Friday, July 11, 2008 | Sometimes an extra layer of bureaucracy is good. This is the case with the small, school-within-a-school philosophy at Kearny, Crawford, and San Diego High.

At Kearny (I’m a Kearny parent and a member of the School of Science, Connections & Technology advisory committee, we’ve seen a resurgence of discipline, a regression of gang activity, and a dramatic increase in the number of kids going on to college and university after graduation. With strong leadership from Principal Vincent Morris, SCT teachers and students are focused on achieving the best education by following the school’s mission statement and core principles. These are posted on the wall in every SCT classroom, in case anyone should lose focus. Frankly, this is a better educational environment than I remember from Point Loma High thirty years prior.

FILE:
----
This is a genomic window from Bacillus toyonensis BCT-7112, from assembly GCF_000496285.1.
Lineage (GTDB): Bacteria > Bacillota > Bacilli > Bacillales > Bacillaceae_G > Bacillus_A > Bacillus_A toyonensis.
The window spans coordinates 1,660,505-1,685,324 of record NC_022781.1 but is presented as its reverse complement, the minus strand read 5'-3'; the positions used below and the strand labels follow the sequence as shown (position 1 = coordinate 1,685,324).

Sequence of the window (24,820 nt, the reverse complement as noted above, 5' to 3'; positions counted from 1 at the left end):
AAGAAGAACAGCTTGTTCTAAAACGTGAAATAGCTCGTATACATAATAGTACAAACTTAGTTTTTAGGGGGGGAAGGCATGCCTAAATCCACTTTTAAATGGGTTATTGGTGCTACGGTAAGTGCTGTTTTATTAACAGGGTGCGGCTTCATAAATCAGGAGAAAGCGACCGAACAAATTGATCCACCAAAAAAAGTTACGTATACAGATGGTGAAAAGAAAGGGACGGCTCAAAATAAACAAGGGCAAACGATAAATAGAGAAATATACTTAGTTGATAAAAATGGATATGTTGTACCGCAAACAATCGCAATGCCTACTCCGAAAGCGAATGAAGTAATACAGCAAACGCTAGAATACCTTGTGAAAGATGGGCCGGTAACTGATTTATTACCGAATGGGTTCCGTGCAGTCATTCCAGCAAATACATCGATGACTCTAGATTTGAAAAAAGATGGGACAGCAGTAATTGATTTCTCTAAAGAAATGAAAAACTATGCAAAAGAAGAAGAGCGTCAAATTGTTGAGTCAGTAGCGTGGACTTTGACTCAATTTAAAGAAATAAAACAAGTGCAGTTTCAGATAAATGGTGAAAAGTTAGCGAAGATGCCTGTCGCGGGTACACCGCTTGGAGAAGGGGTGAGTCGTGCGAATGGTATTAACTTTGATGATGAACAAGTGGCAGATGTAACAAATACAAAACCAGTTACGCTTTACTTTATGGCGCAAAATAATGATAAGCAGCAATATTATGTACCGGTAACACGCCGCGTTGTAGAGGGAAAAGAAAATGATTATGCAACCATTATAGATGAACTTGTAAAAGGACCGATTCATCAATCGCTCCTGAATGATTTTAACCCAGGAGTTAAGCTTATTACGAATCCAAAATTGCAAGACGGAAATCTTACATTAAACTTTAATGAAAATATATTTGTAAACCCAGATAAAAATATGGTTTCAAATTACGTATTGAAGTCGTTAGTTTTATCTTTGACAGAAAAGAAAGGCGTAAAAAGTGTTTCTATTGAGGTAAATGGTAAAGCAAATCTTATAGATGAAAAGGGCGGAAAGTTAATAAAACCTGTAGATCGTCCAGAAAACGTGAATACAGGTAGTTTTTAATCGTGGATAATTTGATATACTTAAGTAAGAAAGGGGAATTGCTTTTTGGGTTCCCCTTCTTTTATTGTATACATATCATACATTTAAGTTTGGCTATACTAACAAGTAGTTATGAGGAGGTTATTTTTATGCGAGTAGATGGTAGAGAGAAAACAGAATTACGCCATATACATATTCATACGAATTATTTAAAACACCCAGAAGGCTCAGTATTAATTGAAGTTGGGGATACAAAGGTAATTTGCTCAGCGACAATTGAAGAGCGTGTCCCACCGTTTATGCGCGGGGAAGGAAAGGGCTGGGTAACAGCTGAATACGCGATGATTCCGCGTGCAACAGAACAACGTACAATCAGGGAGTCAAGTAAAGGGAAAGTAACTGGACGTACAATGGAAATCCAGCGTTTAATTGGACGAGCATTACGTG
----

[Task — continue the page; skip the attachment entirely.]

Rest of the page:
And sometimes an extra layer of bureaucracy is not so good. Just look at SEDC.

The concept of having an executive director and a board of directors between the City Council and redevelopment on the ground has only led to further opportunities for cronyism and corruption. Can anyone doubt that a more open and honest approach would be to have the City Council and city staff directly oversee redevelopment activities in that part of San Diego? At least those making the decisions would be directly accountable to the public.

In the end, accountability is what it is all about. Small schools, such as Kearny’s SCT, make teachers and students more accountable. Situations like SEDC—and remember, the Redevelopment Agency as a whole is going to restructure based on this model—further remove redevelopment from accountability. History suggests it is best to support the small-school concept, and recent events reemphasize that it is best to not move forward with Redevelopment Agency restructuring.

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